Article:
Monday, December 20, 2010

Pen Meets Paper Dec.20'10

Opinion by Helge Nome
Many Albertans live in a fool’s paradise, in spite of warnings from Bank of Canada Governor, Mark Carney that the debt levels carried by Canadians are very high and that there is no guarantee that interest rates will remain very low forever. Older folks remember the carnage wrought by spiking interest rates in the 1980s when a lot of people walked away from their houses and gave the keys to the bank.
We have been conditioned, yes, conditioned, or more crudely put, brainwashed, into the belief of perpetual growth. People that graduate from universities with degrees in economics are the worst because they are leading the rest of us down the tunnel of ignorance to a dead end. Perhaps we shouldn’t blame them because they had blinders put on in elementary school and were led down the garden path all the way up to and including their graduation from university.
The problem is that we want to believe in perpetual growth and are literally groping for information that will support this fallacy and ignoring information that does not. This explains what happened in the real estate market prior to the 2008 crash. It was thought that property values would continue to increase generating perpetual profits for those that were buying and selling real estate. The big winners were not the people that were buying and selling, but the people that financed these transactions by way of interest bearing loans. And as the prices went higher and higher the interest rates went down, creating the illusion that repayments were manageable. What was conveniently forgotten was that good paying jobs were needed to make those payments; jobs that disappeared when the bubble burst in 2008.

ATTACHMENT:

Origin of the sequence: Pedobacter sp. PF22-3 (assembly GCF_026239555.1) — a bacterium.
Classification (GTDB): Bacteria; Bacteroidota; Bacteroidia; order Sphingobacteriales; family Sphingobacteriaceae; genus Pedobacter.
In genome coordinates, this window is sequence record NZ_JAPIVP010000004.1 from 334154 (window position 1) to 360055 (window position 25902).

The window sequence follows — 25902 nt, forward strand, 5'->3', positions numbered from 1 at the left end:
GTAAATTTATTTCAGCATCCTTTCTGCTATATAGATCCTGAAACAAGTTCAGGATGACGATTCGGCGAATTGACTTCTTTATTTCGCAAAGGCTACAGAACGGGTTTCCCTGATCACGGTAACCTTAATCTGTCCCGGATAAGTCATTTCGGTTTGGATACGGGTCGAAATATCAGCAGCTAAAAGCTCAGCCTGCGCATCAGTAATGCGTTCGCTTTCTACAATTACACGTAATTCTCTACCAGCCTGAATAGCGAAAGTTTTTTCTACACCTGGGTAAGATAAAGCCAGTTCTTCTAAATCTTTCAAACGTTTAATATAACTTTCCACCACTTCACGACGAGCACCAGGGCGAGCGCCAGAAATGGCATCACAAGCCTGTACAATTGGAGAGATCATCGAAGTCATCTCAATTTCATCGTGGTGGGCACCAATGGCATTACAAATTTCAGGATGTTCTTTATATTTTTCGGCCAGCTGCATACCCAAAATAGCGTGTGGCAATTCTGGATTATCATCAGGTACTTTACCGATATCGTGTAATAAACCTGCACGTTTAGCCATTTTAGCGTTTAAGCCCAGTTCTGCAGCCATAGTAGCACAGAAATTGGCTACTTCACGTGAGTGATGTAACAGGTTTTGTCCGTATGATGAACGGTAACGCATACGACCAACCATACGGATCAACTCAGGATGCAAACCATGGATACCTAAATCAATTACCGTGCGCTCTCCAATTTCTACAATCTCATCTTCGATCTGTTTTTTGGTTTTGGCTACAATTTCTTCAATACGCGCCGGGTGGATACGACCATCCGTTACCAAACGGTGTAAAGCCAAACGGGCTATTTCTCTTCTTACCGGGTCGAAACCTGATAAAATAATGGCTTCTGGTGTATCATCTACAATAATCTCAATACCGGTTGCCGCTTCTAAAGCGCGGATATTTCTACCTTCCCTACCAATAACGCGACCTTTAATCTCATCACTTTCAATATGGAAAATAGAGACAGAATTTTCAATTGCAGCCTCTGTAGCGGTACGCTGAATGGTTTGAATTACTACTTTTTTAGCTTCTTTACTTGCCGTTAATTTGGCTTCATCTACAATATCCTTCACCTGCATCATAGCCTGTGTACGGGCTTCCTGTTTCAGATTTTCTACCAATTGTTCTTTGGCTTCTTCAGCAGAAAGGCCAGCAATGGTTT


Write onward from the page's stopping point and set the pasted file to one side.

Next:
Now the buzz in Alberta is that “the oilpatch will boom again”. There have been massive investments in oil properties by transnational corporations and sovereign wealth funds. Our oil sands are the main target of these extractive enterprises because of the current relatively high price of oil.
We Albertans should know better than rely on this in planning our future. Boom and bust is the story in Alberta, going back a hundred years. We should remember that the price of energy depends on factors we have no control over, and it could plunge overnight. This has already happened with natural gas because relatively shallow shale formations gas can now be recovered at low cost due to improved extraction technology. This has depressed the price of gas to the point where it is becoming uneconomical to produce it from deeper formations. The US is now becoming increasingly independent by supplying gas from local sources, leaving Alberta gas in the lurch. Oil is more of a world commodity than gas because of its ease of transportation, but the world economy is very shaky at this time with big financial troubles brewing in Europe.
So, Mark Carney, if you increase interest rates, you may have to print the money to make up the difference between old and new interest rates, because we, your humble subjects, will likely have problems in just paying our regular bills.

1 comment:

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